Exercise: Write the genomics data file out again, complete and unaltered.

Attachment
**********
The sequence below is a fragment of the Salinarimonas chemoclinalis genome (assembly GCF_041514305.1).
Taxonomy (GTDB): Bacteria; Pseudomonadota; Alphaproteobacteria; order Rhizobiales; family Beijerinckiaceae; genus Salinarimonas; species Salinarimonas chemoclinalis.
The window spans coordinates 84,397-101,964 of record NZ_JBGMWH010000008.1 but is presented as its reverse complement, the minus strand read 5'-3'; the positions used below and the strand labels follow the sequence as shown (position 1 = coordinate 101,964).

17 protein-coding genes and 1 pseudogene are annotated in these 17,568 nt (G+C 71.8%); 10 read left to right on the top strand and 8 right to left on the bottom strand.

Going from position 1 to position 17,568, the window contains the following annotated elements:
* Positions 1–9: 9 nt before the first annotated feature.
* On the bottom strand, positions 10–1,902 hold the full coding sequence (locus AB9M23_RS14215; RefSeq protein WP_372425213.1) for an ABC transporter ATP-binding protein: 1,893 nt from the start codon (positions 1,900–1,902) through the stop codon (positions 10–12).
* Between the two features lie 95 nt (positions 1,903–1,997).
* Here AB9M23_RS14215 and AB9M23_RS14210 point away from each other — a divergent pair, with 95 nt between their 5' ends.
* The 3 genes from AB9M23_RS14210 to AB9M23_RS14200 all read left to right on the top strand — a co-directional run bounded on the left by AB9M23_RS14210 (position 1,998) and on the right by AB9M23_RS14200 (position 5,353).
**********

The sequence below is a fragment of the Salinarimonas chemoclinalis genome (assembly GCF_041514305.1).
Taxonomy (GTDB): Bacteria; Pseudomonadota; Alphaproteobacteria; order Rhizobiales; family Beijerinckiaceae; genus Salinarimonas; species Salinarimonas chemoclinalis.
The window spans coordinates 84,397-101,964 of record NZ_JBGMWH010000008.1 but is presented as its reverse complement, the minus strand read 5'-3'; the positions used below and the strand labels follow the sequence as shown (position 1 = coordinate 101,964).

17 protein-coding genes and 1 pseudogene are annotated in these 17,568 nt (G+C 71.8%); 10 read left to right on the top strand and 8 right to left on the bottom strand.

Going from position 1 to position 17,568, the window contains the following annotated elements:
* Positions 1–9: 9 nt before the first annotated feature.
* On the bottom strand, positions 10–1,902 hold the full coding sequence (locus AB9M23_RS14215; RefSeq protein WP_372425213.1) for an ABC transporter ATP-binding protein: 1,893 nt from the start codon (positions 1,900–1,902) through the stop codon (positions 10–12).
* Between the two features lie 95 nt (positions 1,903–1,997).
* Here AB9M23_RS14215 and AB9M23_RS14210 point away from each other — a divergent pair, with 95 nt between their 5' ends.
* The 3 genes from AB9M23_RS14210 to AB9M23_RS14200 all read left to right on the top strand — a co-directional run bounded on the left by AB9M23_RS14210 (position 1,998) and on the right by AB9M23_RS14200 (position 5,353).